Johnson thought backstop was a ‘fiction’
Brexiteer tells Pendulum summit UK risks being ‘held to ransom’ MP renews rejected idea that technology can be used to monitor Border
The European Union and the UK should devise a back-up “standstill agreement” to avoid tariffs on cross-border goods trade in the event of a no-deal Brexit, Tory MP Boris Johnson said in Dublin yesterday.
Mr Johnson, a prominent Brexiteer, told a business conference that an agreement to maintain “zero tariffs” could be introduced as an “interim measure” to avoid reverting to World Trade Organisation tariffs, which would otherwise automatically kick in in the event of Britain crashing out of the EU.
He denied he is “hungering or thirsting” for Britain to exit the EU in March without a formal withdrawal agreement.
Mr Johnson also denied that a so-called “backstop” agreement is required to avoid a hard border between the Republic and the North. He claimed the issue had been exploited by EU politicians to keep the UK linked to the bloc.
The UK politician spoke at the Pendulum Summit in Dublin, where he was interviewed onstage by RTÉ broadcaster Bryan Dobson in a testy exchange.
Dobson pressed Mr Johnson on his apparent support for a backstop agreement in December 2017, when both the EU and UK declared the need for one as a back-up to avoid the possibility of a hard border in Ireland.
Mr Johnson said he believed at the time that the December 2017 declaration was a “convenient fiction” and “a form of words to be endured” to allow talks progress, and that he never thought it should be implemented.
He said the Irish backstop, which would ultimately keep the Republic and the North aligned on customs rules for a period even if the rest of the UK’s rules eventually changed, risked his nation being “held to ransom”.
“If [the UK] wanted to diverge [on customs rules], unless we sorted out the Northern Ireland Border to the satisfaction of other parties, we would be locked into the customs union and single market, or forced to give up control of Northern Ireland,” he said.
A hard border in Ireland would “never” be implemented in any circumstance, he claimed, before calling for the revival of a previously rejected idea that technology, such as video cameras, could be used to monitor cross-Border trade.
“Nobody wants a hard border. Nobody will implement it. We should not abandon attempts to find a technological solution without even trying.”
When told that, under trading rules, vehicles carrying goods over the Border would have to be physically checked in a no-deal scenario, he suggested the UK should call the EU’s and the State’s bluff.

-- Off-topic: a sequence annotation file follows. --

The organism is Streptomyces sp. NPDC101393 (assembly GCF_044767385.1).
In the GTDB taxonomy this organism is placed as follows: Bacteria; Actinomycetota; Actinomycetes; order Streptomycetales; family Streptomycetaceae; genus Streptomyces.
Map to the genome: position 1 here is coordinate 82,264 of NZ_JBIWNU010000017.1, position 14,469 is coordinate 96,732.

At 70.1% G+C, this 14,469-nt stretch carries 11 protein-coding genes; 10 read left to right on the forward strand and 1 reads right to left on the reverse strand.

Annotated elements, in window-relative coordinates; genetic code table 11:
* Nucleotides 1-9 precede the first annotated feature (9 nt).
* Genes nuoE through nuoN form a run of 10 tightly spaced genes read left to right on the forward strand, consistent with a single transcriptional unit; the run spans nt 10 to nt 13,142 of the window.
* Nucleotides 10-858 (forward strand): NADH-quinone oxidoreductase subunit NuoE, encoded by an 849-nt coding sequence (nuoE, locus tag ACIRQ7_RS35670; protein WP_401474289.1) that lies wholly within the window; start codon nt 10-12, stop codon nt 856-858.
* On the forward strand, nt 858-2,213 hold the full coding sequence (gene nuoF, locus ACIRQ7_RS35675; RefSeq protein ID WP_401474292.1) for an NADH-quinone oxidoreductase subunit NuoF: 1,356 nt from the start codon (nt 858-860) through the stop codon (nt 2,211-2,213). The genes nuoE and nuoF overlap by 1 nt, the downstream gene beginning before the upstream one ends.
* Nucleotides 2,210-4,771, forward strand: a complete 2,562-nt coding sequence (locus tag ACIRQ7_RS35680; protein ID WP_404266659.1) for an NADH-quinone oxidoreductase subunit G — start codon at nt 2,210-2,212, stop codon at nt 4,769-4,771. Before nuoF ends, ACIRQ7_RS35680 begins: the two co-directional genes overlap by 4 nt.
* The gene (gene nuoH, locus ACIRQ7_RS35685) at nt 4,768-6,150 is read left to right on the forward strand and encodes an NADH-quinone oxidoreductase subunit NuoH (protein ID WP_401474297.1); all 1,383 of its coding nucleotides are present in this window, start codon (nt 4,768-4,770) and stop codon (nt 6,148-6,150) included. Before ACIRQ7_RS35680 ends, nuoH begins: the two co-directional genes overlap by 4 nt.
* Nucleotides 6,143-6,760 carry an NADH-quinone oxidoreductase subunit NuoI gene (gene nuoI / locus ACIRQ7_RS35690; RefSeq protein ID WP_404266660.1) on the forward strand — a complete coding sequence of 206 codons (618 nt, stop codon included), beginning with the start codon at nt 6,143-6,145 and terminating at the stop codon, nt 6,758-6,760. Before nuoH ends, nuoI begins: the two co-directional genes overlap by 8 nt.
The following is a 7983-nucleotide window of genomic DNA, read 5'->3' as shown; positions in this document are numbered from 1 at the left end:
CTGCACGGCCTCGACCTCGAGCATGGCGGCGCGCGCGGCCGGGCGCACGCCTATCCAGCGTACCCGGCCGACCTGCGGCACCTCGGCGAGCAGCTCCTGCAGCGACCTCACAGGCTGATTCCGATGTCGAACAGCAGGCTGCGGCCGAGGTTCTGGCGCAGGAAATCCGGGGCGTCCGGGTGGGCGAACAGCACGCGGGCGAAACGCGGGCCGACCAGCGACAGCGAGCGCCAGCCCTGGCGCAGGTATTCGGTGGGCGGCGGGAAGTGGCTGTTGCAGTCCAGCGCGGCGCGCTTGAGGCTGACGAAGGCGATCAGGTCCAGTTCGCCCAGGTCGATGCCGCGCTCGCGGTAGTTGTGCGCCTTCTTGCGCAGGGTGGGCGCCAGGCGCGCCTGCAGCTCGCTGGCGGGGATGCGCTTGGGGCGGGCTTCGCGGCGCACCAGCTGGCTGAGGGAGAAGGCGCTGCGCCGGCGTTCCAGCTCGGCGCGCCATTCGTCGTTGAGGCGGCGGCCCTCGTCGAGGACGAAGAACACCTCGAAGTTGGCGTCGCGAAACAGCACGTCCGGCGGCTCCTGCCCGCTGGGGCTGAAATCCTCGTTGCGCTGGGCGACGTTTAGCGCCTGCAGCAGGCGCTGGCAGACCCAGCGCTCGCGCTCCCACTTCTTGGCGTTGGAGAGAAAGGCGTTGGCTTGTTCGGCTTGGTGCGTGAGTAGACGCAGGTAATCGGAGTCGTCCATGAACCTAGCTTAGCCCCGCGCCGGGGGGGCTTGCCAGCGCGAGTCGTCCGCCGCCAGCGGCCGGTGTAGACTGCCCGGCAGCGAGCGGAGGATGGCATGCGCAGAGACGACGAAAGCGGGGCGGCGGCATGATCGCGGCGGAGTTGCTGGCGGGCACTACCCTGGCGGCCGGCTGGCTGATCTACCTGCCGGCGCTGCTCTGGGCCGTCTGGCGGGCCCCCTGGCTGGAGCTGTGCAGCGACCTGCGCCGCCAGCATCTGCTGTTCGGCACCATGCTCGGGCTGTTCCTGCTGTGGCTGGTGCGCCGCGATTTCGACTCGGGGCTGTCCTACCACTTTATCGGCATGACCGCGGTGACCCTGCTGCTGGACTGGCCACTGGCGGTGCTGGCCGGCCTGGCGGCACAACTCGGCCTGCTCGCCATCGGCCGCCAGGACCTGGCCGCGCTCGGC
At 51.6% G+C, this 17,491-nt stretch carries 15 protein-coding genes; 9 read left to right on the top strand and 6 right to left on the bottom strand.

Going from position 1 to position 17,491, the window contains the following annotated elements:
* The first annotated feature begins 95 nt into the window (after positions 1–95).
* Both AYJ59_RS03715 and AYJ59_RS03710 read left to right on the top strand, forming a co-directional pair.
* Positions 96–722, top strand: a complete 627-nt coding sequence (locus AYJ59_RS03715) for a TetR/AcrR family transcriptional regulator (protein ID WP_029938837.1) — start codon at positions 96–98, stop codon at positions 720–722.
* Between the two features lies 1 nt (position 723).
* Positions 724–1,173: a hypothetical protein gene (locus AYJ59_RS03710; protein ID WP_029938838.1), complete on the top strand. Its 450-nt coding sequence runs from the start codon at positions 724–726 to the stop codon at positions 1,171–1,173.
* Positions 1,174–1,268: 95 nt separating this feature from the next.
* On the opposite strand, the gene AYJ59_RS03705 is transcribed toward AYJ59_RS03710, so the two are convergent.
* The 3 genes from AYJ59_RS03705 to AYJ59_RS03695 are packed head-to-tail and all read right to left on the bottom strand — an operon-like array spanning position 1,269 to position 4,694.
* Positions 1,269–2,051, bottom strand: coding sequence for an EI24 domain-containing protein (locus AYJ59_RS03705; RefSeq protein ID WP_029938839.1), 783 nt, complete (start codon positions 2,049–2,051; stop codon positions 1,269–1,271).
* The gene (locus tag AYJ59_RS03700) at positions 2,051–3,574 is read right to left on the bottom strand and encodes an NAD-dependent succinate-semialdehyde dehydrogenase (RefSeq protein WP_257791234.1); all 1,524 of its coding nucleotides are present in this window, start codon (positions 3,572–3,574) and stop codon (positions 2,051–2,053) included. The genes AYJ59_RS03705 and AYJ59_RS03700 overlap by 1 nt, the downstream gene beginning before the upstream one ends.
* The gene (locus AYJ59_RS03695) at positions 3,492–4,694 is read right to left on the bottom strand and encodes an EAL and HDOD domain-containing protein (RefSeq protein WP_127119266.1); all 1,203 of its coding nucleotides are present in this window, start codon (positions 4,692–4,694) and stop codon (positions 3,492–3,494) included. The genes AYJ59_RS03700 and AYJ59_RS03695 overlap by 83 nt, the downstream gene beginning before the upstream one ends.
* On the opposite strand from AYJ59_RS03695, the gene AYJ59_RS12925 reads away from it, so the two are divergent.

“That’s a matter for Ireland, if you were to choose for every lorry to be interrupted and checked,” he said, before exiting the stage to the tune of the 1980s song Final Countdown by the band Europe.
Mr Johnson gave a presentation on the theme of “opportunity in uncertainty” at Pendulum. In his speech, he suggested politicians are currently afraid of risk, and he called on the UK and the State to work together and to be “bold and brave”.
We should not abandon attempts to find a technological solution
There is usually a Bono angle to stories about major gatherings in Ireland, and the Pendulum Summit is no different. This one says much about how business issues have hopped the fence from cultural obscurity to mainstream entertainment.
Pendulum, a chicken soup for the business soul-style motivational jamboree at the Convention Centre Dublin (CCD), kicked off on Wednesday morning with a lively presentation by Erik Wahl, a US speed painter and graffiti artist who also preaches the power of creativity.
As the uplifting strains of U2’s Beautiful Day jolted the 3,000-strong crowd like a double espresso at dawn, Wahl quickly dashed off an impressive technicolour likeness of the band’s frontman on a large canvas onstage. He then launched into his slick sermon, exhorting the crowd to be artful in their business and personal lives.
Wahl then produced an envelope of Fear Factor instructions, aping the mock-sadistic dare game show, and entered the crowd in search of a volunteer. As most of the audience silently screamed don’t pick me! he settled on Bronagh, who looked a typical young executive. Late 20s, or maybe early 30s. Reliable.
Poor Bronagh wasn’t sure about this craic at all, at all. But gamely, she accepted Wahl’s challenge and headed for the stage, albeit with the trudging gait of a game show contestant who had just won a free root-canal operation.
This being a show about business and leadership and all that jazz, Wahl gave her the option of “delegating” her mysterious Fear Factor role to someone else. She took a deep breath, summoned her pluck and chose to persevere herself. Go Bronagh! Everybody was on her side.